GOP Silence as Mosques Burn and Bleed
VICTORIA, Texas — Steps away from the rubble of their mosque, members of the Islamic Center of Victoria, Texas, prayed by flashlight in a portable building—without electricity or water.
The mosque burned to the ground in the early morning hours of Jan. 28, hours after President Donald Trump issued a travel ban against seven Muslim-majority countries. Authorities have yet to determine the cause of the blaze.
Abe Ajrami, a board member of the Islamic Center, said the city’s mayor and police chief have been incredibly supportive. As worshippers prayed by flashlight, the chief sent officers to the area for protection.
Governor Greg Abbott and President Trump, on the other hand, have remained notably silent on the mosque fire.
“It would be a nice gesture if [Abbott] would call and ask what he could do,” Ajrami said. “But the local government has been absolutely phenomenal.”
Abbott’s office did not respond to a request for comment.
Trump, who this week used Twitter to defend his travel ban, decry protests over an alt-right leader at Berkeley that turned violent, claim he would get tough on Iran, and say the United States needs to “get smart” following a stabbing outside the Louvre in Paris on Friday, has said nothing in the name of religious freedom when it comes to those who practice Islam.
When it came to the attack on a mosque in Quebec City, Canada—allegedly carried out by a white nationalist who has reportedly expressed support for Trump—the president’s silence continued. While Trump shared his condolences for the victims of the attack in a phone call with Canadian Prime Minister Justin Trudeau, the most the White House has said is that the attack proves Trump’s hawkish stance on national security is necessary. (The White House didn’t release a statement, either.)
“It’s a terrible reminder of why we must remain vigilant, and why the president is taking steps to be proactive, rather than reactive, when it comes to our nation’s safety and security,” White House Press Secretary Sean Spicer said in a Jan. 30 briefing.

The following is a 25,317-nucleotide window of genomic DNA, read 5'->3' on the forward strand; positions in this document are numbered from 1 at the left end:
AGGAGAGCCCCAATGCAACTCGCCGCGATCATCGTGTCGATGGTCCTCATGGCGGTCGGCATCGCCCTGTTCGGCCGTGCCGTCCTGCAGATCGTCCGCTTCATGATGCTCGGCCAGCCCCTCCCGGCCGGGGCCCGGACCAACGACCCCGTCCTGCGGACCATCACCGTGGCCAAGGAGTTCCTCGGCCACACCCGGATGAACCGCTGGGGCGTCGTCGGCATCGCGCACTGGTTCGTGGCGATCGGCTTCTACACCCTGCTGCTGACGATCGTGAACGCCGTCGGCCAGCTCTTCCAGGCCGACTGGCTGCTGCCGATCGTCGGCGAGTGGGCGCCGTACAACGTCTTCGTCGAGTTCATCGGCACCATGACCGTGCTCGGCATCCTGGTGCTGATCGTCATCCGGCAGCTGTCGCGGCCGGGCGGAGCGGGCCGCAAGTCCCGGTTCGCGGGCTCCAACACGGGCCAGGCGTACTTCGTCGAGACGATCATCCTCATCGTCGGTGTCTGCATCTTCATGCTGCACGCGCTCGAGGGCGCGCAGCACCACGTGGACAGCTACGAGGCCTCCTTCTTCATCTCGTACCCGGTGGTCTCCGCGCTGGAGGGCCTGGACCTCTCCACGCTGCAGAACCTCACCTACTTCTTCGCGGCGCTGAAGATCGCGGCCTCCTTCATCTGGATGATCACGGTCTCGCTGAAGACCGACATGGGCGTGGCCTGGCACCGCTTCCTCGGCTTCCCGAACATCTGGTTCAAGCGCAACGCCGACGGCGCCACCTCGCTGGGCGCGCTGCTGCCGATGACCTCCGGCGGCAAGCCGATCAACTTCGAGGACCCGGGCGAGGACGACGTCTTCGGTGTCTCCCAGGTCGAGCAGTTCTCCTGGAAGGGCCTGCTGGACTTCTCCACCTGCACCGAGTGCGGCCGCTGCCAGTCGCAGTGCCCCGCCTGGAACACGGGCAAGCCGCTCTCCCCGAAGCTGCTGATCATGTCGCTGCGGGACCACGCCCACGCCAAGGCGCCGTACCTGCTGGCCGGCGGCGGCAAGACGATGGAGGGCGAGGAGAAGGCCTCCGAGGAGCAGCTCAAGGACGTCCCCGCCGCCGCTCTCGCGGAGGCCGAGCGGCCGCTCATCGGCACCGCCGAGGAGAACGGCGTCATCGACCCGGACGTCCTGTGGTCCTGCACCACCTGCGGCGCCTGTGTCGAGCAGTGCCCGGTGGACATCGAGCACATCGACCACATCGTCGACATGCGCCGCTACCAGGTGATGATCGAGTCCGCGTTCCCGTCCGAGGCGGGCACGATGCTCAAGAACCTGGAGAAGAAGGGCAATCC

Yet Trump’s rhetoric and actions have exclusively targeted Muslims, and the White House will reportedly remove white supremacists from the Obama-era Countering Violent Extremism program and focus it solely on Islamic extremism.
The events in Victoria are a reminder that when tragedies hit communities, it is mostly the communities themselves that pick themselves up and carry on. It has been Victorians and supporters from across the country and around the world who have raised more than $1 million in a week as Trump and Abbott said—and did—nothing.
Ajrami holds out hope that the fire wasn’t an act of terror or intimidation.
“We hope we get this call that the fire was electric,” he said. “We’ll leave this up to law enforcement now.”
The mosque was built in 2000 after two Pakistanis, a doctor and an engineer, came to Victoria, for work, Ajrami said. Membership ranges between 100-130 people, fluctuating in part because of work available in nearby oil fields—one of the area’s largest economic drivers.
Ajrami noted that it was all faiths that came to the aid of the Islamic Center, including Unitarians, Catholics, Jews, and Lutherans. And personifying the interfaith effort is Sharif Rachid, an Army veteran and a native Victorian whose father is Muslim and mother is Lutheran.
Rachid said he wasn’t surprised by the community’s support. His father, Omar, created a GoFundMe page with the goal of raising $850,000. As of Saturday, the page had received donations in excess of $1.1 million from more than 23,000 people.
“This is a tolerant town,” Rachid said. “This is one of the safest places for me, and I go by my name, Sharif.”
While Victoria waits for a cause of the fire, members of the mosque are moving forward with plans to rebuild. Demolition crews were on site Friday afternoon, bulldozing the rubble, dumping the mosque’s guts into two large dumpsters. Ajrami said the new mosque will incorporate the golden domes salvaged from the fire—they laid near one of two remaining walls of the building, dented and blackened.
“You can react or you can act,” Ajrami said on Friday. The electricity had just been turned on in the building next door to the mosque that served as the morning’s flashlight-lit prayer site. Water now flows from the faucets there, too.
“We chose to act.”